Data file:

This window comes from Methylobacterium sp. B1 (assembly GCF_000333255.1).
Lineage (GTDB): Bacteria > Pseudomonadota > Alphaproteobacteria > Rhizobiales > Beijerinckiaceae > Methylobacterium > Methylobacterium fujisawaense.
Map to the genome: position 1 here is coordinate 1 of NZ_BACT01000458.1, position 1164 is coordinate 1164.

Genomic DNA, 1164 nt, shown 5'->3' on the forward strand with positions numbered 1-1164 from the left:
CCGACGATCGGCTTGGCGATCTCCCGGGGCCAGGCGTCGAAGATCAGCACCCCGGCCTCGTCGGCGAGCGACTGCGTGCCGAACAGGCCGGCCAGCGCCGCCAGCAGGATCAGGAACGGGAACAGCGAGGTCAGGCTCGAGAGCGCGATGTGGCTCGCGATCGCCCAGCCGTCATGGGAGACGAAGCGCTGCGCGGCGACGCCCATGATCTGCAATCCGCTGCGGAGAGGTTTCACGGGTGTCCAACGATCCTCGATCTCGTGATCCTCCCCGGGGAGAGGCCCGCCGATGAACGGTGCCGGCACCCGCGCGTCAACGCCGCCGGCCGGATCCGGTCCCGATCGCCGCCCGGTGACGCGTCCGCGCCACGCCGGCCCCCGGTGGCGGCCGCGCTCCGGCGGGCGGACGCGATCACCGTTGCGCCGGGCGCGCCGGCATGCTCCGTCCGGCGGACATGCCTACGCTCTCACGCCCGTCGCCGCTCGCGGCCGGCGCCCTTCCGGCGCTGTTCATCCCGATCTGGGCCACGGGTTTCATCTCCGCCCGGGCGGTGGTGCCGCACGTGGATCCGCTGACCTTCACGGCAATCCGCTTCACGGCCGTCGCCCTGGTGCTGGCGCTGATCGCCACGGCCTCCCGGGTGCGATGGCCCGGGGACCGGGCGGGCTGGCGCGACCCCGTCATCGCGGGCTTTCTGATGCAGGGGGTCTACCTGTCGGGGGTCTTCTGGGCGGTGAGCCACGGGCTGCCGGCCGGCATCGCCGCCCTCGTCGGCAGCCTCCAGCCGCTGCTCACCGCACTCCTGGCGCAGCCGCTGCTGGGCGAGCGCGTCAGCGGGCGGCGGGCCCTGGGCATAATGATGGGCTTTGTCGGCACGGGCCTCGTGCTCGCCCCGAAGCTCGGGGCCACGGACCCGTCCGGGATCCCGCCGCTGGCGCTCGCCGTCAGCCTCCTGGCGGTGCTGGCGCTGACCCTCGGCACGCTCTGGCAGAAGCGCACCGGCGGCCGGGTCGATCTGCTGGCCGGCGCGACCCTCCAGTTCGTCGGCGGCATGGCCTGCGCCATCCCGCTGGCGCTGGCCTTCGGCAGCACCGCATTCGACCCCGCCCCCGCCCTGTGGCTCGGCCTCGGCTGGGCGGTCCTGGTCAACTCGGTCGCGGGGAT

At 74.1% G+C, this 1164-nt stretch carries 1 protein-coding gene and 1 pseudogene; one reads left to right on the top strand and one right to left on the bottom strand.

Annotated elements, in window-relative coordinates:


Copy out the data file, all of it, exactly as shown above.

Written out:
This window comes from Methylobacterium sp. B1 (assembly GCF_000333255.1).
Lineage (GTDB): Bacteria > Pseudomonadota > Alphaproteobacteria > Rhizobiales > Beijerinckiaceae > Methylobacterium > Methylobacterium fujisawaense.
Map to the genome: position 1 here is coordinate 1 of NZ_BACT01000458.1, position 1164 is coordinate 1164.

Genomic DNA, 1164 nt, shown 5'->3' on the forward strand with positions numbered 1-1164 from the left:
CCGACGATCGGCTTGGCGATCTCCCGGGGCCAGGCGTCGAAGATCAGCACCCCGGCCTCGTCGGCGAGCGACTGCGTGCCGAACAGGCCGGCCAGCGCCGCCAGCAGGATCAGGAACGGGAACAGCGAGGTCAGGCTCGAGAGCGCGATGTGGCTCGCGATCGCCCAGCCGTCATGGGAGACGAAGCGCTGCGCGGCGACGCCCATGATCTGCAATCCGCTGCGGAGAGGTTTCACGGGTGTCCAACGATCCTCGATCTCGTGATCCTCCCCGGGGAGAGGCCCGCCGATGAACGGTGCCGGCACCCGCGCGTCAACGCCGCCGGCCGGATCCGGTCCCGATCGCCGCCCGGTGACGCGTCCGCGCCACGCCGGCCCCCGGTGGCGGCCGCGCTCCGGCGGGCGGACGCGATCACCGTTGCGCCGGGCGCGCCGGCATGCTCCGTCCGGCGGACATGCCTACGCTCTCACGCCCGTCGCCGCTCGCGGCCGGCGCCCTTCCGGCGCTGTTCATCCCGATCTGGGCCACGGGTTTCATCTCCGCCCGGGCGGTGGTGCCGCACGTGGATCCGCTGACCTTCACGGCAATCCGCTTCACGGCCGTCGCCCTGGTGCTGGCGCTGATCGCCACGGCCTCCCGGGTGCGATGGCCCGGGGACCGGGCGGGCTGGCGCGACCCCGTCATCGCGGGCTTTCTGATGCAGGGGGTCTACCTGTCGGGGGTCTTCTGGGCGGTGAGCCACGGGCTGCCGGCCGGCATCGCCGCCCTCGTCGGCAGCCTCCAGCCGCTGCTCACCGCACTCCTGGCGCAGCCGCTGCTGGGCGAGCGCGTCAGCGGGCGGCGGGCCCTGGGCATAATGATGGGCTTTGTCGGCACGGGCCTCGTGCTCGCCCCGAAGCTCGGGGCCACGGACCCGTCCGGGATCCCGCCGCTGGCGCTCGCCGTCAGCCTCCTGGCGGTGCTGGCGCTGACCCTCGGCACGCTCTGGCAGAAGCGCACCGGCGGCCGGGTCGATCTGCTGGCCGGCGCGACCCTCCAGTTCGTCGGCGGCATGGCCTGCGCCATCCCGCTGGCGCTGGCCTTCGGCAGCACCGCATTCGACCCCGCCCCCGCCCTGTGGCTCGGCCTCGGCTGGGCGGTCCTGGTCAACTCGGTCGCGGGGAT

At 74.1% G+C, this 1164-nt stretch carries 1 protein-coding gene and 1 pseudogene; one reads left to right on the top strand and one right to left on the bottom strand.

Annotated elements, in window-relative coordinates: